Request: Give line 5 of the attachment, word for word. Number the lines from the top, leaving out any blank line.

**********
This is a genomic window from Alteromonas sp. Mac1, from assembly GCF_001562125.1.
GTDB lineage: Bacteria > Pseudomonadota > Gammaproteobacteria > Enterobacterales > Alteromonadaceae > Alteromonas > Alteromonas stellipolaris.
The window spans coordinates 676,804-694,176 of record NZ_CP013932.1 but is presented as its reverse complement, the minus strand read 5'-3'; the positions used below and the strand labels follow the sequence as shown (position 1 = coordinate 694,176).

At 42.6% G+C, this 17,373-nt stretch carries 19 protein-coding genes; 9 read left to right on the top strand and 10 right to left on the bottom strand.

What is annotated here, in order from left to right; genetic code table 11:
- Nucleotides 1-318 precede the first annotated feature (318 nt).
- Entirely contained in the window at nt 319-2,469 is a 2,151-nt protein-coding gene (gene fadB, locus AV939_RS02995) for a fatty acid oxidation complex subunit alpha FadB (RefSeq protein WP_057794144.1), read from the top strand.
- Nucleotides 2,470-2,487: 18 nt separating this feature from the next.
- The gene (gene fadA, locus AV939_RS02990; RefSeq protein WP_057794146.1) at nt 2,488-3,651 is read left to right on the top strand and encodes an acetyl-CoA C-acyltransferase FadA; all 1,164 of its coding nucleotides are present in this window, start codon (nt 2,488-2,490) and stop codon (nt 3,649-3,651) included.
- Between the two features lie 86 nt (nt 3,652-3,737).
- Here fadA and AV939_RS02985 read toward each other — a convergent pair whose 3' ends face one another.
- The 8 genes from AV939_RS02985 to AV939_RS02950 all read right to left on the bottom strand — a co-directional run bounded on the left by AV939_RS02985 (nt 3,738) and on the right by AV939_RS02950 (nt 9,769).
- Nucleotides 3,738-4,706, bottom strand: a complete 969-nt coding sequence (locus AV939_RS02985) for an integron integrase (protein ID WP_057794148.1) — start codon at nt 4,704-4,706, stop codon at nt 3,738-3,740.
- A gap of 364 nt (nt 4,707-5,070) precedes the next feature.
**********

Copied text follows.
What is annotated here, in order from left to right; genetic code table 11: